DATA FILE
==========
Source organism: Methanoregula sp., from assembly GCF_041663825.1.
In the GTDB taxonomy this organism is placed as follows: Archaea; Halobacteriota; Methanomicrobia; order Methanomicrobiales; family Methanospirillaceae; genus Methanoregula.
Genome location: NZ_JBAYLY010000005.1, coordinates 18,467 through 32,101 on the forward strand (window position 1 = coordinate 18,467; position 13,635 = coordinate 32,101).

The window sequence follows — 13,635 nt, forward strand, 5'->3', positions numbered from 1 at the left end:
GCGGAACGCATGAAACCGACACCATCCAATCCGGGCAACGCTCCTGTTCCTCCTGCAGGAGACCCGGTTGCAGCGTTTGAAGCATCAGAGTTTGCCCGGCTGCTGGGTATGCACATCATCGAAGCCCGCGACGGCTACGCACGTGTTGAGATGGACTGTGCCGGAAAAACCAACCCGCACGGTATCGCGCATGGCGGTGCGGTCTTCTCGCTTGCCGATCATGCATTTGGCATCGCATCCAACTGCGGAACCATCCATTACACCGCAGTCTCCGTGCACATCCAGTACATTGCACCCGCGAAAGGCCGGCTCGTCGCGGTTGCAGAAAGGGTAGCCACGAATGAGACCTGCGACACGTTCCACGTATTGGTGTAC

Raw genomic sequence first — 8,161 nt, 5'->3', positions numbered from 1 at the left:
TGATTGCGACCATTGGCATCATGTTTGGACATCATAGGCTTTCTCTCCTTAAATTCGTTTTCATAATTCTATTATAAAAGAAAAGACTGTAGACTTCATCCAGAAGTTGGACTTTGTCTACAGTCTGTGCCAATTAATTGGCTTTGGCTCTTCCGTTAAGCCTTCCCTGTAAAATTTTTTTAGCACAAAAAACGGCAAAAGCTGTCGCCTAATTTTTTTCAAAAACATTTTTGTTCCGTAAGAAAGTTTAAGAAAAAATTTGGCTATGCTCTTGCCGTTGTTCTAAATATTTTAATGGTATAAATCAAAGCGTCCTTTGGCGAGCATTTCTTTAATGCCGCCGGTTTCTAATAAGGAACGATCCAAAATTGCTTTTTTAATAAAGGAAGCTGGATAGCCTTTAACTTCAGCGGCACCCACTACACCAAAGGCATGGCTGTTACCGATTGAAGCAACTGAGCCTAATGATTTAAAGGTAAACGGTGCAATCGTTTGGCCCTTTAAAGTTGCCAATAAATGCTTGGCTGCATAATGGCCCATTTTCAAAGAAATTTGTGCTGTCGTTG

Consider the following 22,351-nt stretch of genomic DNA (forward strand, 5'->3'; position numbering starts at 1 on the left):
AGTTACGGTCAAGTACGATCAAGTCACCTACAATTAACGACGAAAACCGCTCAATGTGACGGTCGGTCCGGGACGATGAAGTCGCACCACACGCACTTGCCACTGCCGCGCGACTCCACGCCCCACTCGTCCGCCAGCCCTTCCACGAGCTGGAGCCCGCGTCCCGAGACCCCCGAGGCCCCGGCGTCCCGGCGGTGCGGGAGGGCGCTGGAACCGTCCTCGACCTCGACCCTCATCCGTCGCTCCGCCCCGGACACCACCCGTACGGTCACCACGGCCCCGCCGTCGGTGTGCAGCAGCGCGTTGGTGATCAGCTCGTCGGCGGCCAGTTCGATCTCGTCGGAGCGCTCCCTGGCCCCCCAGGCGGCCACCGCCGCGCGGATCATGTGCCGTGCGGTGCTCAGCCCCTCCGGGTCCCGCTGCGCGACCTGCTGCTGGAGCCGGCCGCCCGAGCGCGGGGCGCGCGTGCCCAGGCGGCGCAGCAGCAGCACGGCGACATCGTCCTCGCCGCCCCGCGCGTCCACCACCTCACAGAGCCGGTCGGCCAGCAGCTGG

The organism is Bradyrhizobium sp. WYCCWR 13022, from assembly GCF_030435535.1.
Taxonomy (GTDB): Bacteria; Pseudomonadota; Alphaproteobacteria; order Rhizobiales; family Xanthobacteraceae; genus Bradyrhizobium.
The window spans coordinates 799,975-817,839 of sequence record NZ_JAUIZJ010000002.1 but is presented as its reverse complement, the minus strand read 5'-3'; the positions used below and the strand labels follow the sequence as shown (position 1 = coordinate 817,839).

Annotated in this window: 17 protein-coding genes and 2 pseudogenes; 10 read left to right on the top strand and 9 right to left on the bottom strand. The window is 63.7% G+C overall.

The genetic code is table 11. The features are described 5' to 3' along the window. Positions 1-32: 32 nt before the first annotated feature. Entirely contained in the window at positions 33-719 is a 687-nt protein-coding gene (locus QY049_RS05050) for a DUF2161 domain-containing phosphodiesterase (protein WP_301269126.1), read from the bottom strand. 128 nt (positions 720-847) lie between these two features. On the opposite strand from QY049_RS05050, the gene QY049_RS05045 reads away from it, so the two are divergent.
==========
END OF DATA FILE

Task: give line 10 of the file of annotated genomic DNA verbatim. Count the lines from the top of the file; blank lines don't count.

The organism is Bradyrhizobium sp. WYCCWR 13022, from assembly GCF_030435535.1.